2. During takeoff from Dokdo, the pilot mistakenly believed that the autopilot was in G/A mode and, during the process of accelerating the aircraft, misinterpreted the strong attitude of the aircraft as a climb.
  3. Mistaking the aircraft’s strong attitude for a climb, the pilot continuously pushed the control stick (Cyclic), rendering the autopilot ineffective (Override), and causing an increase in speed and descent rate.
  4. The pilot experienced visual illusions caused by various lights during the approach to Dokdo Heliport, which also influenced the takeoff phase.

ARAIB Safety Recommendations

ARAIB raised 7 safety recommendations to the National Fire Agency, that related to:

  1. Preparing and implementing a fatigue management plan
  2. More flight simulator training
  3. More night take-off and landing training
  4. SMS enhancement
  5. Establishing NVIS procedures and training in confined areas and elevated helipads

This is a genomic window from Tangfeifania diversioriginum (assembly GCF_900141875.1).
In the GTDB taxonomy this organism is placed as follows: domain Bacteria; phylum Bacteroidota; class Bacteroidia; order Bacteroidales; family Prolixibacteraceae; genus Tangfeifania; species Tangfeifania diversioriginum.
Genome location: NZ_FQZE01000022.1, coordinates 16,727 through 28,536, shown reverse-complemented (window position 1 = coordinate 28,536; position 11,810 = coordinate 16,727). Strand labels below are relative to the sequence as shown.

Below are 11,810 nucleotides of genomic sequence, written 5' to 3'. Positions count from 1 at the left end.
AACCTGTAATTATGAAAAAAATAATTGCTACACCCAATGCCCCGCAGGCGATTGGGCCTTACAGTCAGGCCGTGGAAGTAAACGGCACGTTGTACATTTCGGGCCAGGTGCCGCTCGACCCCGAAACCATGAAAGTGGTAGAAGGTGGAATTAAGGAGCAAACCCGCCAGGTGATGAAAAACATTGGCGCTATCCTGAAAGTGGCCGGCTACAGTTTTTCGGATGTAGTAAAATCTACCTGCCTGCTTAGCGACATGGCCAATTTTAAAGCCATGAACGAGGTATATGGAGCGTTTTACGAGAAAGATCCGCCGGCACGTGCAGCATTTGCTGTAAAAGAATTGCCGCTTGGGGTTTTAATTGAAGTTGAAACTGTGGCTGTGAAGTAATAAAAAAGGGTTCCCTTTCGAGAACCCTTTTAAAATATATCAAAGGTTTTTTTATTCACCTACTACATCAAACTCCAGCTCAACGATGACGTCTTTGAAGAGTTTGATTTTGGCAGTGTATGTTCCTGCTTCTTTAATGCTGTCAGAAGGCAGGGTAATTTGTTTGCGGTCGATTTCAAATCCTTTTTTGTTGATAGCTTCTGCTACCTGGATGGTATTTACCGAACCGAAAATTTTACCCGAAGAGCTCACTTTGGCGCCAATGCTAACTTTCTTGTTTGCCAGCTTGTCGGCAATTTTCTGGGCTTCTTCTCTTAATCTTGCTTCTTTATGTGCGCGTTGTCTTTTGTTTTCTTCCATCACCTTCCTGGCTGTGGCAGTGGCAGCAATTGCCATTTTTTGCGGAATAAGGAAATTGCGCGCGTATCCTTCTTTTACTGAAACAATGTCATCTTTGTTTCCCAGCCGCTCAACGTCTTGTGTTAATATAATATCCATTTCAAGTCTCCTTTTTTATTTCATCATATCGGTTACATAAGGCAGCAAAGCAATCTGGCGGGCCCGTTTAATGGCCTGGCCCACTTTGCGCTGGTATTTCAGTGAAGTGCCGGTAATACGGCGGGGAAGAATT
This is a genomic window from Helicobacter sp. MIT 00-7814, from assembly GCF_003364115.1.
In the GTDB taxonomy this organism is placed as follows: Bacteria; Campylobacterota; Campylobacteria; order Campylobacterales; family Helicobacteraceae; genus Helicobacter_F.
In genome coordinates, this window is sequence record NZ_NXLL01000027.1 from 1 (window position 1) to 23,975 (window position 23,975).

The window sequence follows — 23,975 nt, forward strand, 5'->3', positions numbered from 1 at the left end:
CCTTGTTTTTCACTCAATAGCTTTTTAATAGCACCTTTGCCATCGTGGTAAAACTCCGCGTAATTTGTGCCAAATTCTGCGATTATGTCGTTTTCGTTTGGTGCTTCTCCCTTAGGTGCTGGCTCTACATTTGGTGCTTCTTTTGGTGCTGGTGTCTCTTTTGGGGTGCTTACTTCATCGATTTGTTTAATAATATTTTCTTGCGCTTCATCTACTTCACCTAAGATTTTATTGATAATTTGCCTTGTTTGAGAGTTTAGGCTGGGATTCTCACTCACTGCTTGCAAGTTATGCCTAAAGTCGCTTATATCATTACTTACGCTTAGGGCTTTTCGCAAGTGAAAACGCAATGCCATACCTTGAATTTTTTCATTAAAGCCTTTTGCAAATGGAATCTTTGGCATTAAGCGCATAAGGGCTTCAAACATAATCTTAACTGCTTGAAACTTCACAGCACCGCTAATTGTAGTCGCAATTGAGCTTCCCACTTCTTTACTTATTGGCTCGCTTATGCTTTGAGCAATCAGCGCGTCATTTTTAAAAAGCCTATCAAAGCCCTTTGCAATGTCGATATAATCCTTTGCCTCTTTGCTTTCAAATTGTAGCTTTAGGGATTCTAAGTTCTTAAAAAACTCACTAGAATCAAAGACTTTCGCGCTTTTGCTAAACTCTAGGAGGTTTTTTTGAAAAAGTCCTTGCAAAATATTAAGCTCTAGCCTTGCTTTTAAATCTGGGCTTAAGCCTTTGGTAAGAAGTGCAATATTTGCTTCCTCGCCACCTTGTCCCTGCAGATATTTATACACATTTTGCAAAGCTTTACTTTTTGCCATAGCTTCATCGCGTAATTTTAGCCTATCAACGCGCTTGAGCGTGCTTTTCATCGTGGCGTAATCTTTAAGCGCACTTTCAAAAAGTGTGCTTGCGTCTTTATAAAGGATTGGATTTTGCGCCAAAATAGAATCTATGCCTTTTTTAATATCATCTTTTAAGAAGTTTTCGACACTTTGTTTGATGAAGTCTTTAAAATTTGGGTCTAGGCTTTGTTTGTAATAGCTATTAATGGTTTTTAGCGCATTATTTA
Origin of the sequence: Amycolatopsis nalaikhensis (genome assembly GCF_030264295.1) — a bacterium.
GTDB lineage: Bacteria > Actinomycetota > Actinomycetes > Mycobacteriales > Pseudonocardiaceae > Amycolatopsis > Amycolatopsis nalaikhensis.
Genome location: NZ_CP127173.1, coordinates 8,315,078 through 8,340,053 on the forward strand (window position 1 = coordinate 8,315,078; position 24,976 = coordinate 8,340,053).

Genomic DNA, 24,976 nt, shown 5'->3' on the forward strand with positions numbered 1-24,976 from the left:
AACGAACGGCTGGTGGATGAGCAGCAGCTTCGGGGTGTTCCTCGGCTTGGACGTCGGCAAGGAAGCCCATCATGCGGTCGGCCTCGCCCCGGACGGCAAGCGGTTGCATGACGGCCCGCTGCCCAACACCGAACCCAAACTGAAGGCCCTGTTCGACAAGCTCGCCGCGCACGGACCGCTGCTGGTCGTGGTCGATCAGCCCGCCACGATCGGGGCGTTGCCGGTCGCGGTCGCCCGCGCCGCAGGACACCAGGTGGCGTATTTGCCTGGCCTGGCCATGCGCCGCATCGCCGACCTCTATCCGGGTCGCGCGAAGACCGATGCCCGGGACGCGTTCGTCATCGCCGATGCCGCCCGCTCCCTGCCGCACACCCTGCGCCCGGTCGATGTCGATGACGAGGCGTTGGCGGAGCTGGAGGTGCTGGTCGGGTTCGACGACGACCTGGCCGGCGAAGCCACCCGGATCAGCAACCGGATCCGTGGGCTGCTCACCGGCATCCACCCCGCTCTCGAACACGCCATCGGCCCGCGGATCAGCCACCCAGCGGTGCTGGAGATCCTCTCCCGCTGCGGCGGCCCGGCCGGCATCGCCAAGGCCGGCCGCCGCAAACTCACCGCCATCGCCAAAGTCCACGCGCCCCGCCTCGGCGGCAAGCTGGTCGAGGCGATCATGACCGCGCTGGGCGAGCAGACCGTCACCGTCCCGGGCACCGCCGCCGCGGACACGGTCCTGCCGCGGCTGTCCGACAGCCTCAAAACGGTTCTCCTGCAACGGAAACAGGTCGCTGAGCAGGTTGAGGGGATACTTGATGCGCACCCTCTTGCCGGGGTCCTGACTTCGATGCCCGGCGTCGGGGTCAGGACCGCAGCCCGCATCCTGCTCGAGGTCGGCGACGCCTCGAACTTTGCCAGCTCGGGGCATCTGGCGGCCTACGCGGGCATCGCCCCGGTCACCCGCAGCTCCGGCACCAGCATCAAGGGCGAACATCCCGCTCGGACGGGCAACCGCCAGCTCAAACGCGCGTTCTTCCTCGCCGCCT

6. Enhanced aviation management
  7. More CRM and automation training

The National Police Agency were recommended to:

  1. Establish procedures for the operation of Dokdo heliport

Airbus were recommended to:

  1. Issue a Safety Information Notice on AFCS use (SIN 3558-S-22 was issued In December 2020):

Safety Resources

The European Safety Promotion Network Rotorcraft (ESPN-R) has a helicopter safety discussion group on LinkedIn.  You may also find these Aerossurance articles of interest:

Another short SKYclip on somatogravic illusions is available here:skyclip sensory

Aerossurance has extensive air safety, flight operations, SAR/HEMS, airworthiness, human factors, helidecks/heliports, aviation regulation and safety analysis experience.  For practical aviation advice you can trust, contact us at: